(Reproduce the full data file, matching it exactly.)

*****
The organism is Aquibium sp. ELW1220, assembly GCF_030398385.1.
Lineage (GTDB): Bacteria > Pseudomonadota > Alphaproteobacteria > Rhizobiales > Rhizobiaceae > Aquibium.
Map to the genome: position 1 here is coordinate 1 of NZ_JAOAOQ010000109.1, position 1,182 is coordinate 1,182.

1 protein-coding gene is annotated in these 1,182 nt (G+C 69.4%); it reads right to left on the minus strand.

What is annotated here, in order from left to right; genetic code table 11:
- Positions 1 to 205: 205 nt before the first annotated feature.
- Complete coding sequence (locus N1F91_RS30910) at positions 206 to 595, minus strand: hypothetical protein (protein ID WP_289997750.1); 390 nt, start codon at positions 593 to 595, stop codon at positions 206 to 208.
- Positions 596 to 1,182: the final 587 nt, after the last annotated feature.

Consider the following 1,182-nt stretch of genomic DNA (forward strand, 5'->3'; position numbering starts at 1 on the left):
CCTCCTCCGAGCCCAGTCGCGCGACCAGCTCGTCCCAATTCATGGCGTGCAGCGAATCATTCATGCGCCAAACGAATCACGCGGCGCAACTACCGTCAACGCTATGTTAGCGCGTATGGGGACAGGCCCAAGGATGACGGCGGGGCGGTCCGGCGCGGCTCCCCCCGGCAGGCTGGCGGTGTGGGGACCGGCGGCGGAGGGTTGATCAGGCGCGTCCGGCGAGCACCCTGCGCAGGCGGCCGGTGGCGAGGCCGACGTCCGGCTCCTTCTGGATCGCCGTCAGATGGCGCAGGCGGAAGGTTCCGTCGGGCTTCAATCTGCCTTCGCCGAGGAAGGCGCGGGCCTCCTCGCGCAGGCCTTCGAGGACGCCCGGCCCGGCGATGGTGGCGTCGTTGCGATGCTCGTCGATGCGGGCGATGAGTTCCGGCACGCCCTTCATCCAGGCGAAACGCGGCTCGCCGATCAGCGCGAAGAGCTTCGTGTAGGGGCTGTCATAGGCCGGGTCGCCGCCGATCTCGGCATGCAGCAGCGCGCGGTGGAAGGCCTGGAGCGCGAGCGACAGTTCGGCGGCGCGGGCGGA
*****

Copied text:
The organism is Aquibium sp. ELW1220, assembly GCF_030398385.1.
Lineage (GTDB): Bacteria > Pseudomonadota > Alphaproteobacteria > Rhizobiales > Rhizobiaceae > Aquibium.
Map to the genome: position 1 here is coordinate 1 of NZ_JAOAOQ010000109.1, position 1,182 is coordinate 1,182.

1 protein-coding gene is annotated in these 1,182 nt (G+C 69.4%); it reads right to left on the minus strand.

What is annotated here, in order from left to right; genetic code table 11:
- Positions 1 to 205: 205 nt before the first annotated feature.
- Complete coding sequence (locus N1F91_RS30910) at positions 206 to 595, minus strand: hypothetical protein (protein ID WP_289997750.1); 390 nt, start codon at positions 593 to 595, stop codon at positions 206 to 208.
- Positions 596 to 1,182: the final 587 nt, after the last annotated feature.

Consider the following 1,182-nt stretch of genomic DNA (forward strand, 5'->3'; position numbering starts at 1 on the left):
CCTCCTCCGAGCCCAGTCGCGCGACCAGCTCGTCCCAATTCATGGCGTGCAGCGAATCATTCATGCGCCAAACGAATCACGCGGCGCAACTACCGTCAACGCTATGTTAGCGCGTATGGGGACAGGCCCAAGGATGACGGCGGGGCGGTCCGGCGCGGCTCCCCCCGGCAGGCTGGCGGTGTGGGGACCGGCGGCGGAGGGTTGATCAGGCGCGTCCGGCGAGCACCCTGCGCAGGCGGCCGGTGGCGAGGCCGACGTCCGGCTCCTTCTGGATCGCCGTCAGATGGCGCAGGCGGAAGGTTCCGTCGGGCTTCAATCTGCCTTCGCCGAGGAAGGCGCGGGCCTCCTCGCGCAGGCCTTCGAGGACGCCCGGCCCGGCGATGGTGGCGTCGTTGCGATGCTCGTCGATGCGGGCGATGAGTTCCGGCACGCCCTTCATCCAGGCGAAACGCGGCTCGCCGATCAGCGCGAAGAGCTTCGTGTAGGGGCTGTCATAGGCCGGGTCGCCGCCGATCTCGGCATGCAGCAGCGCGCGGTGGAAGGCCTGGAGCGCGAGCGACAGTTCGGCGGCGCGGGCGGA